While I'm curious to see how the Corsair Carbide 330R stacks up against alternatives like the Nanoxia Deep Silence cases and the Fractal Design Define R4, it's also worth paying attention to how it compares to the existing 300R. The 330R includes roughly the same cooling system, although it remains to be seen if the fans are identical. I suspect Corsair opted for quieter fans, but we'll see.

Ambient temperature during testing hovered between 23C and 25C.

CPU Load Temperatures (Stock)

GPU Load Temperatures (Stock)

SSD Load Temperatures (Stock)

It's not unexpected that the 300R would outperform the quieter, more closed-off 330R; the CPU thermals are the only results where the 330R beats the 300R, and that's within the margin of error. The 330R does manage to post better thermals than Fractal Design's Define R4, though.

Idle Noise Levels (Stock)

Load Noise Levels (Stock)

Interestingly, while the 330R is quieter at idle, the 300R is actually quieter under load. If you look at the temperature of the GTX 560 Ti, you'll see why: the 560 Ti runs much cooler in the 300R. Since graphics card fans tend to be among the biggest contributors to system noise, the hotter-running 560 Ti in the 330R is louder and overwhelms the acoustic material.

CPU Load Temperatures (Overclocked)

GPU Load Temperatures (Overclocked)

SSD Load Temperatures (Overclocked)

The trends largely continue with the overclocked bed. The 330R is able to consistently beat the Fractal Design Define R4 and mostly competes with the Nanoxia Deep Silence cases.

Idle Noise Levels (Overclocked)

Load Noise Levels (Overclocked)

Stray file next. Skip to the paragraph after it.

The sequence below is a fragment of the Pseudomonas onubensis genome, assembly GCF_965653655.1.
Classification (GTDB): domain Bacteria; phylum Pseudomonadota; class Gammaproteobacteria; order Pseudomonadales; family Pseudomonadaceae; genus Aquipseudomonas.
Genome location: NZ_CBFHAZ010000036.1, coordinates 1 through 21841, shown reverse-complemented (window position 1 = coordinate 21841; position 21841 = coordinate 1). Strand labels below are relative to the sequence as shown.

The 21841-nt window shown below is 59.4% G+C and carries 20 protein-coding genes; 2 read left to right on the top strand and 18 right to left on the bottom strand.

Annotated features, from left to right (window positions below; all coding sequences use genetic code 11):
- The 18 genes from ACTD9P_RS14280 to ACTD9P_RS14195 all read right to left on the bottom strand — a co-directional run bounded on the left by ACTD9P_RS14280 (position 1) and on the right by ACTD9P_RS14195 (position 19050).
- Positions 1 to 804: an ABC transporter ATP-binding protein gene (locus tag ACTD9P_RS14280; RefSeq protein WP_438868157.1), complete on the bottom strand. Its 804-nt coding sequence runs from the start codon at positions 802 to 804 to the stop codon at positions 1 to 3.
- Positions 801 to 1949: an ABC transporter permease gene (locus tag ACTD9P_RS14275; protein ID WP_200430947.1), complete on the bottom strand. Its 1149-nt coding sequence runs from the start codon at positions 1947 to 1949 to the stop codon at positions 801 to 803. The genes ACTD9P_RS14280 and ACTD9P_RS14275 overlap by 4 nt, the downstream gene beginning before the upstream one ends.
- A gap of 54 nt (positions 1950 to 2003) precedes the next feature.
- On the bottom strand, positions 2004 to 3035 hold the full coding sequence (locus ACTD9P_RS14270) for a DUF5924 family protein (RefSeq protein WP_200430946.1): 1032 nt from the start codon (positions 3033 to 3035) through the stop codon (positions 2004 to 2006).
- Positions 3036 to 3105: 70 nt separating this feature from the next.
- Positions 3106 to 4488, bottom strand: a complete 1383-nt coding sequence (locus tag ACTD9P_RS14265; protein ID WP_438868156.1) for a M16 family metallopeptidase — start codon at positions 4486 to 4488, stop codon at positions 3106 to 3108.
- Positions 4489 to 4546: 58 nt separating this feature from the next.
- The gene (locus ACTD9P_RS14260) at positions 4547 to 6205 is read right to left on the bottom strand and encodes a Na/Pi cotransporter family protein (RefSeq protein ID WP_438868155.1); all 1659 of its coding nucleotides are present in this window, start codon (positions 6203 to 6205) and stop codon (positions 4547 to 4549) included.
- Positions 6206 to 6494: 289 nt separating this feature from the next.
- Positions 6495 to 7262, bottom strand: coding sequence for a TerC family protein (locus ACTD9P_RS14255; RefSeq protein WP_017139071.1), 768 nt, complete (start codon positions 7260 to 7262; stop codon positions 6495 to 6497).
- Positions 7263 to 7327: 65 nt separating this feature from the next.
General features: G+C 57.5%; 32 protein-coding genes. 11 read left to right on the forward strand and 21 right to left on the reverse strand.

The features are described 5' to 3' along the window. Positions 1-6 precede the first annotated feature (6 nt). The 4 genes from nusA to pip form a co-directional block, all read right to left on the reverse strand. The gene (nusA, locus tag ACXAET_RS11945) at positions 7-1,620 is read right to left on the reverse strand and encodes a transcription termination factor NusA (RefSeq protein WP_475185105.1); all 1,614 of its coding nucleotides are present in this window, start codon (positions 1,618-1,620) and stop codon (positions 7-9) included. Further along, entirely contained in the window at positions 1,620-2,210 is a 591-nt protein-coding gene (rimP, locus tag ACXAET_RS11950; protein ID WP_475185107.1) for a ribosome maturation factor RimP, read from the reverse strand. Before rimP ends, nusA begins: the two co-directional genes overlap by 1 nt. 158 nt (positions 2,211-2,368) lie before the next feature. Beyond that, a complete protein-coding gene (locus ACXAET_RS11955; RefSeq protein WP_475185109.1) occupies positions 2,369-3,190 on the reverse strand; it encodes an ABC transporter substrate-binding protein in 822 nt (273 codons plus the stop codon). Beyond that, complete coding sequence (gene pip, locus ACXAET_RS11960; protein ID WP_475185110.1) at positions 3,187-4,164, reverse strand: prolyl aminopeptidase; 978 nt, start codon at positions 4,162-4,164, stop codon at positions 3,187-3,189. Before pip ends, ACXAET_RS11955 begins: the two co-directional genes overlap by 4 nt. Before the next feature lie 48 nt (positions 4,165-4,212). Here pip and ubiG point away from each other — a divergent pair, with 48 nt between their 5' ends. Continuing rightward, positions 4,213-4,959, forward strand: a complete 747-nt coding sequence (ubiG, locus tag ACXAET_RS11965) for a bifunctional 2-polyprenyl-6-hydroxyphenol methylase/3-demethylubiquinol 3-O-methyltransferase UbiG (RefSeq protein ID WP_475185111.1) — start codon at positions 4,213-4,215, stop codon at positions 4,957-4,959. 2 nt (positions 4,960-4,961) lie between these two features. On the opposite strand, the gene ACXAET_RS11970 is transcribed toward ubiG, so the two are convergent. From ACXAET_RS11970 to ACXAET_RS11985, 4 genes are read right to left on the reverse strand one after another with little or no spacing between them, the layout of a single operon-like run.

The 330R continues to beat the Fractal Design soundly, but Nanoxia's cases are much quieter while offering similar performance. Meanwhile, the 300R is essentially overwhelmed and the 330R is able to produce better acoustics under stress.

Our full fat testbed is going to seem a little unfair to a case that only has a 140mm intake and a 120mm exhaust, but it must be tested nonetheless.

CPU Load Temperatures (Full Fat)

Top GPU Load Temperatures (Full Fat)

Bottom GPU Load Temperatures (Full Fat)

SSD Load Temperatures (Full Fat)

Highest HDD Load Temperatures (Full Fat)

All things considered, the Carbide 330R is able to put in an acceptable showing. The hard drives and bottom GPU are cooking due to the lack of active airflow, though. This is definitely too ambitious a build for the 330R.

Idle Noise Levels (Full Fat)

Load Noise Levels (Full Fat)

The dampening materials do a good job of keeping noise down at both idle and load, but heat does remain an issue for the 330R.

Testing Methodology Conclusion


View All Comments

  • Icehawk - Sunday, August 25, 2013 - link

    I'd love to see how these cases do with a more focused quiet build - I used a Fractal Define Mini on my last build (OC'd i7/670/SSDs only/AIO water/fanless PSU) and without too much effort or compromise have a near silent machine under any load. Would be interesting to see how such a build would work in the various cases.

    Not sure about the rest of you guys but the best thing I ever did from a sound standpoint was to move all my HDDs out of my box and get them remote.
  • Laststop311 - Sunday, August 25, 2013 - link

    Good comment. Seems this is overlooked in many quiet pc articles. Get a NAS box or even just attach a drive to your wireless router via usb if you can't afford a nas box. Keep only SSD's local in your machine. This has 2 bonuses not only does it make your system quieter it also increases air flow and removes some of the heat generation in the case lowering temps and noise win win. Reply
  • Grok42 - Sunday, August 25, 2013 - link